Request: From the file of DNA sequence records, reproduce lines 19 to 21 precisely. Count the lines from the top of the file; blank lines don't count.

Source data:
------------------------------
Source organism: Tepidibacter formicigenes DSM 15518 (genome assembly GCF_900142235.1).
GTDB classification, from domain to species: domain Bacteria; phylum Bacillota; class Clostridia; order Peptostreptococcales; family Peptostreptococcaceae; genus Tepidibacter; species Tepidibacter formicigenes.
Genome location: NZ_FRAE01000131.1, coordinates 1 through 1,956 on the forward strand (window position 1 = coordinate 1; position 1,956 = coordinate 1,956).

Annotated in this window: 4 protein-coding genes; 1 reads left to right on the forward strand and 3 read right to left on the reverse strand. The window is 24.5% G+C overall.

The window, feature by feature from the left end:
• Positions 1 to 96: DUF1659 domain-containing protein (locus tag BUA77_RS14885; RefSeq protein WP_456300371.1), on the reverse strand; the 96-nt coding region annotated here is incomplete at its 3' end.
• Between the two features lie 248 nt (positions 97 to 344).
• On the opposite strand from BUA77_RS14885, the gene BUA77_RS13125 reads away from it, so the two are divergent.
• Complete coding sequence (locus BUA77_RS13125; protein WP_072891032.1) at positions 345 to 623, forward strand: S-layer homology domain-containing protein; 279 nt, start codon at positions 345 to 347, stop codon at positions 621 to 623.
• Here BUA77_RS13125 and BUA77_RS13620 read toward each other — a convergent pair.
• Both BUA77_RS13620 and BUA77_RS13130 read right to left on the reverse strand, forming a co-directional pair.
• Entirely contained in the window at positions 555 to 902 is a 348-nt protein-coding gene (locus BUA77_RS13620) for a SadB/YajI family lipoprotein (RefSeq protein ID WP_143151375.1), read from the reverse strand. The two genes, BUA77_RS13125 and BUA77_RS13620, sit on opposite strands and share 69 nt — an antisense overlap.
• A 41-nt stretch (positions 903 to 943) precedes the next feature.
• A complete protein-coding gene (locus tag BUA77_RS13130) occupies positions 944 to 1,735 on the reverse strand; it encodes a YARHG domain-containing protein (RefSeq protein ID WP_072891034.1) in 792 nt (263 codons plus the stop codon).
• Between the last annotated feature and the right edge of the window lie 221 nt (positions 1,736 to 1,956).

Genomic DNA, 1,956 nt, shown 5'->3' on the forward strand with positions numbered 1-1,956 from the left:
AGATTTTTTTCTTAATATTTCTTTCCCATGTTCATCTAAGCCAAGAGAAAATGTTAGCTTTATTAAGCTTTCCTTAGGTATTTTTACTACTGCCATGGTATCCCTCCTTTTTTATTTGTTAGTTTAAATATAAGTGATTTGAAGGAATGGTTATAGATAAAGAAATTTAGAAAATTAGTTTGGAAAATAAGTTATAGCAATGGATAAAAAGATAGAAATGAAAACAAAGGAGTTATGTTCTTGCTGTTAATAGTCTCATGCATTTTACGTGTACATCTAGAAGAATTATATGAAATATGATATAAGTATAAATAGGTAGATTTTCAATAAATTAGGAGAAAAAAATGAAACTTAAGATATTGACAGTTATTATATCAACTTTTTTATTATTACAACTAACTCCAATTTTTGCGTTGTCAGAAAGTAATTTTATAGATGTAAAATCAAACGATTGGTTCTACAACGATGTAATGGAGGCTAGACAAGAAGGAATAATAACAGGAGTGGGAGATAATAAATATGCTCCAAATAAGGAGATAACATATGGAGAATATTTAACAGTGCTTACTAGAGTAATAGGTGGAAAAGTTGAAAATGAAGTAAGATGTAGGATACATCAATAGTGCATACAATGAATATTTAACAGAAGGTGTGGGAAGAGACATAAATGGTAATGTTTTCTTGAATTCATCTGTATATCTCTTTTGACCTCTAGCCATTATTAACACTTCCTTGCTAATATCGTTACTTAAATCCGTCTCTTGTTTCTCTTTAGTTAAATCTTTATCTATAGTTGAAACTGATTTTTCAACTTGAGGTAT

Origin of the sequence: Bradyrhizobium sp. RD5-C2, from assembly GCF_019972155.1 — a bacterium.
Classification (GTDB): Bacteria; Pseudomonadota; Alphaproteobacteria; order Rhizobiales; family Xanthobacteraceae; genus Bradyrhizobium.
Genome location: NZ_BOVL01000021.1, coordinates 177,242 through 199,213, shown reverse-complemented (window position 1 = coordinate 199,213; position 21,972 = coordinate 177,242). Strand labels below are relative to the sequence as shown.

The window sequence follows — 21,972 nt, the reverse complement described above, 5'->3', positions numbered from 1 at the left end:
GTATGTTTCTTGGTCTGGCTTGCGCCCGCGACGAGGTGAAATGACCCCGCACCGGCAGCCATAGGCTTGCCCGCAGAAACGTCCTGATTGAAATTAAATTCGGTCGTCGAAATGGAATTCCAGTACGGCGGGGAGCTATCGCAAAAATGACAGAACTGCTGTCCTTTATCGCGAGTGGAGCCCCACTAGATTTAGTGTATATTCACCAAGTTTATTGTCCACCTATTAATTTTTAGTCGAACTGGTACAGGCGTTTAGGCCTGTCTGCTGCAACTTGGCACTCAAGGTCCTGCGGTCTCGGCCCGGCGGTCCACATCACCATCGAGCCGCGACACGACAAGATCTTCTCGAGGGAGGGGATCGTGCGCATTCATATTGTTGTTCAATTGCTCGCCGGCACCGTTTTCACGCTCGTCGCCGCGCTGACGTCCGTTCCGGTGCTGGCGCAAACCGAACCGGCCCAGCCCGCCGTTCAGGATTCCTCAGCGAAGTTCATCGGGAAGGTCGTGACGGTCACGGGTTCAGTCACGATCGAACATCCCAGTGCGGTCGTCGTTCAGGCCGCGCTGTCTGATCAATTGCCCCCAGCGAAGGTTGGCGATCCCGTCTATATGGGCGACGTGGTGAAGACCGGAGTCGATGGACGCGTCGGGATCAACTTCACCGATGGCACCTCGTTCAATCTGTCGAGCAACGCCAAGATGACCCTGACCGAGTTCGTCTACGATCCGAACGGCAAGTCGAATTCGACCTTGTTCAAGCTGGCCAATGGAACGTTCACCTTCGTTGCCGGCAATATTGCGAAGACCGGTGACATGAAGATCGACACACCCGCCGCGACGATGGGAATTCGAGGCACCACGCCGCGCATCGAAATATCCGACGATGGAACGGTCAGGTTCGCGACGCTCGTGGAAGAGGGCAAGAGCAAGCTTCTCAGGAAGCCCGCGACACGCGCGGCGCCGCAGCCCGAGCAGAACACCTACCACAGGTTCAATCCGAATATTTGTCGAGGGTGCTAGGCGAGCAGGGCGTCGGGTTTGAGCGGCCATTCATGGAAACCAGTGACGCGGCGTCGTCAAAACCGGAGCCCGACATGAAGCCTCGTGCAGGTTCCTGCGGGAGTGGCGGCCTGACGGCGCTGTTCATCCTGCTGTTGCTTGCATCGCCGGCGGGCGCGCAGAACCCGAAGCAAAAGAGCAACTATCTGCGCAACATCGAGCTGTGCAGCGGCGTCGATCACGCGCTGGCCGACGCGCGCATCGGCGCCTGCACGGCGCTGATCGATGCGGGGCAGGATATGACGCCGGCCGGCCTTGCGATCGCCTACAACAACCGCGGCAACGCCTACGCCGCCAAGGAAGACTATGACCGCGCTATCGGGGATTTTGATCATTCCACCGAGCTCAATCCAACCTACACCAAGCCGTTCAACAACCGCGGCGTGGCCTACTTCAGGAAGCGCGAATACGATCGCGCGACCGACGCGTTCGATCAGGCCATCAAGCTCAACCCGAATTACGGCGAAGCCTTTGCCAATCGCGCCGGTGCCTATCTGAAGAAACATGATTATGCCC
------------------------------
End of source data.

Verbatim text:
Classification (GTDB): Bacteria; Pseudomonadota; Alphaproteobacteria; order Rhizobiales; family Xanthobacteraceae; genus Bradyrhizobium.
Genome location: NZ_BOVL01000021.1, coordinates 177,242 through 199,213, shown reverse-complemented (window position 1 = coordinate 199,213; position 21,972 = coordinate 177,242). Strand labels below are relative to the sequence as shown.

The window sequence follows — 21,972 nt, the reverse complement described above, 5'->3', positions numbered from 1 at the left end: